Fast & Furious | The Flash “Fast Lane” Review
I’d say that this second season of The Flash is easily standing up to lofty expectations it set in its premiere season. I always begged the question if they would have the ability to cover as much ground so spectacularly as they did previously. The show keeps on laughing at that question and absolutely blowing the doors off.
It’s quite easy for most TV shows to flub such a packed episode like, “Fast Lane.” Luckily, The Flash certainly isn’t one of those shows. The strength of this episode is clearly in its determination to give something more to the monster of the week cliche. Don’t get me wrong, the monster of the week is here with the introduction of Tarpit, but they weave him in with a stronger storyline happening throughout the episode.
Tarpit, as a character, was initially quite interesting. A group of thugs are holding a guy over a, you guessed it, pit of tar. He was dropped into the Tarpit concurrently with the particle accelerator explosion. So, what better way to get back at those who wronged you than to form yourself into a tar suffocating monster. While he may not be the most interesting villain in the universe, the way he’s woven through every storyline is quite brilliant.
As previously seen on The Flash, Harrison Wells has made a deal with Zoom that if he steals The Flash’s speed, he will let Wells’ daughter go. Besides being an absolutely ridiculous plan, Wells creates a device that sticks beneath the emblem on Barry’s suit and saps a portion of the speed force from Barry when he uses it. We see this occur when he is randomly out of breath when doing a task that wouldn’t leave him so. Cisco and Caitlin register that his speed has decreased by a few percentages. All this leads into another story line.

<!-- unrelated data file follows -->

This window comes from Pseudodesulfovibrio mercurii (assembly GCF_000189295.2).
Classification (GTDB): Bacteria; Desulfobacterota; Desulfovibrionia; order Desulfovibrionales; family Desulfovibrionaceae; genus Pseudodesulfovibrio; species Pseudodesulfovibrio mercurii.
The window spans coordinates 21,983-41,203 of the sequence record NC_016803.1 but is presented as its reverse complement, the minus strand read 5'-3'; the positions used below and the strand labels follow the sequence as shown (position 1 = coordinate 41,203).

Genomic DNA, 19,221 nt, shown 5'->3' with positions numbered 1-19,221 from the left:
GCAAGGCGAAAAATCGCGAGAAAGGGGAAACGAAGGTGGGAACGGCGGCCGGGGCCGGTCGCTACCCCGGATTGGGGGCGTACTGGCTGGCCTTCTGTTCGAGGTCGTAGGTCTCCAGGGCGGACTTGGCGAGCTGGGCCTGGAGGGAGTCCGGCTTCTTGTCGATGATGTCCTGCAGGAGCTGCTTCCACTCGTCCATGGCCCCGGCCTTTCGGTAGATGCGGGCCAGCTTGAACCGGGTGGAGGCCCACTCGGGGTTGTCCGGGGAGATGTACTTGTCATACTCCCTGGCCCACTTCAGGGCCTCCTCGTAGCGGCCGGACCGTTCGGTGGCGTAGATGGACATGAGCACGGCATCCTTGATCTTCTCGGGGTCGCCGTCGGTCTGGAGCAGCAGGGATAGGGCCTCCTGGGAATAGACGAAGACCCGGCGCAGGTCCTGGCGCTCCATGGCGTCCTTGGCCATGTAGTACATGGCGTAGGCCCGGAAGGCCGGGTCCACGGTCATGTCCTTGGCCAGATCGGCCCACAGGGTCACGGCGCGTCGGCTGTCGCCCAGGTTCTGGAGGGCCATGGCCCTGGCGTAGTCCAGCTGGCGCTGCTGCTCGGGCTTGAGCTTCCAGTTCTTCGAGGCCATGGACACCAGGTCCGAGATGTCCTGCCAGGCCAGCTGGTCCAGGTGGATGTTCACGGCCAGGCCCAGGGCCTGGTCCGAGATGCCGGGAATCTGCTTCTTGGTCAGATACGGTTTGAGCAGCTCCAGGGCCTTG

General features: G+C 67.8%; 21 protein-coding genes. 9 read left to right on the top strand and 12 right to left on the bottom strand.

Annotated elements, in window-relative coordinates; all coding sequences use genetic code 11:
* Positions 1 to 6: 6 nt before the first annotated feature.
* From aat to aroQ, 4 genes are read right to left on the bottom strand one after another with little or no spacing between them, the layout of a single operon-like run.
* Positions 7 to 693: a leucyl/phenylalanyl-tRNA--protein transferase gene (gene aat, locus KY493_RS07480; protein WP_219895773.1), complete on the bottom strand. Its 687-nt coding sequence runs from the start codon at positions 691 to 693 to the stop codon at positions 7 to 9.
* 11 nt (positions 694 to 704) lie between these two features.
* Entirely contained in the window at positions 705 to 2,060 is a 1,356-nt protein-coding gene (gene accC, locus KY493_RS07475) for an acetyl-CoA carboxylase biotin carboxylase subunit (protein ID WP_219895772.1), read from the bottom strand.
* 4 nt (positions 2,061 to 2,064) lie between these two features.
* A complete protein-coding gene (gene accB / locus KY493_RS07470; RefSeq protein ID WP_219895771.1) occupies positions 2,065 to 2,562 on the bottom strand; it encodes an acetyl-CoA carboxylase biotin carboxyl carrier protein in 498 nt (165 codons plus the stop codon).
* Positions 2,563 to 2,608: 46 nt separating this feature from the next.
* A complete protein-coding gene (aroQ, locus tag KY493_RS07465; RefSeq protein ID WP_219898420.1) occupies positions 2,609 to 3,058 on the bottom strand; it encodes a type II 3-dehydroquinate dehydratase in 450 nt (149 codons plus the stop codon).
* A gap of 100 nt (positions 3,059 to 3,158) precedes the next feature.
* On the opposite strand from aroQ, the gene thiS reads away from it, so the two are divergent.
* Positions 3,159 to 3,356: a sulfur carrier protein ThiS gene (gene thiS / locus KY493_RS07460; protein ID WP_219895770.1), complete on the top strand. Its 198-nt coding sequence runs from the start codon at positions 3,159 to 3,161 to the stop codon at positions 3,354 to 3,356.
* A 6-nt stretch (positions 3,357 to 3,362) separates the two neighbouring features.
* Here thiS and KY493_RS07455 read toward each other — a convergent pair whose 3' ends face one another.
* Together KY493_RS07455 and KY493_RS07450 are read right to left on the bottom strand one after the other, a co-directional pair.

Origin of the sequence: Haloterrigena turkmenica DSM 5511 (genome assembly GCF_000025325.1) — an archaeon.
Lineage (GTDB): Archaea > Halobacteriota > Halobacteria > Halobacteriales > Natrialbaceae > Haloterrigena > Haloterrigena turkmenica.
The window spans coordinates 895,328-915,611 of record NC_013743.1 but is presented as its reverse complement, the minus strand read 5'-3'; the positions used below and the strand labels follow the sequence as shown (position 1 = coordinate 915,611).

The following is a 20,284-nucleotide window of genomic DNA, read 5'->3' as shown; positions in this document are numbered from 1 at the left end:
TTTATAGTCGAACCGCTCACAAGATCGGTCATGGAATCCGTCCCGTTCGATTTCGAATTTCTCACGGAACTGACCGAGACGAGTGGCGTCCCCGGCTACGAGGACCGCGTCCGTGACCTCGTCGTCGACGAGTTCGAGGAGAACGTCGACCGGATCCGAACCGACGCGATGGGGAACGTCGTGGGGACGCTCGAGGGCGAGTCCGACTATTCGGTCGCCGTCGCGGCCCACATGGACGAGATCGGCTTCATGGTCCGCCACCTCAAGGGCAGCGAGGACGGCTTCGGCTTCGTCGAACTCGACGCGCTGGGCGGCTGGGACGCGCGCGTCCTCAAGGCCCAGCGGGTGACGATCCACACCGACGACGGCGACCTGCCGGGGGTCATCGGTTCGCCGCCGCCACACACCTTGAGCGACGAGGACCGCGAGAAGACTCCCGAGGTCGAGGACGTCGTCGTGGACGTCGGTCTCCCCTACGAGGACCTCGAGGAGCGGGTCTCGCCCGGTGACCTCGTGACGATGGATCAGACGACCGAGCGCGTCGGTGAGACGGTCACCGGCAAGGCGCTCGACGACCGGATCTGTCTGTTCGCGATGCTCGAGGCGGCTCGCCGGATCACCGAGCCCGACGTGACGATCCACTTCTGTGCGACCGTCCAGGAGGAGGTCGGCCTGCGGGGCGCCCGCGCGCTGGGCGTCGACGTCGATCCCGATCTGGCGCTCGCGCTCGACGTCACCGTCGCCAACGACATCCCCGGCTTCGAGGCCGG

Since Iris is a reporter after all, she can’t allow Wally to keep racing and risking his life after his mother just died. While Iris tries to tactfully blackmail Clark Bronwen, the man who sets up the races for Wally, she forgets that these people are hardened criminals, and she is well out of her comfort zone. Later, we find out that Bronwen, is the next victim of Tar Pit.
In a spectacularly choreographed scene, Tarpit makes a wave of tar that sends everything awry during Wally’s latest race. Barry manages to save Wally as his car is being flipped upside down, but the chaos has glass shards flying through the air like javelins. One is headed right for Iris. Since Barry has lost some of his speed, he doesn’t make it in time, and Iris ends up in the hospital. Her hospitalization really sets two of the series’ big ideas in motion.
For the Wests, it really brings an understanding that they are a family and must stick together. It patched up the fractured relationship amongst the group and really helped to solidify the necessity of having Wally in this universe. As for Barry, I think it goes to show that, try as he might, he can’t save everyone. Sure, his speed was siphoned, which certainly led to him not catching up to the glass shard, but it further emphasize that there will be things out of his control. First Barry lost Patty, and now he almost lost Iris. Things are getting very serious on the show, and Zoom is still lurking in the background.
As for the Wells and Zoom partnership, Wells eventually starts to feel for Barry because Barry is always looking for ways to help save his daughter. Wells finally breaks down and tells him what he was doing and of all people, Joe is the most furious. Barry, however, rationalizes with the group and explains that they would potentially do exactly the same thing. I loved the fact that Barry is able to set his feelings of the former Wells behind and can realize that he is just looking out for his “own.”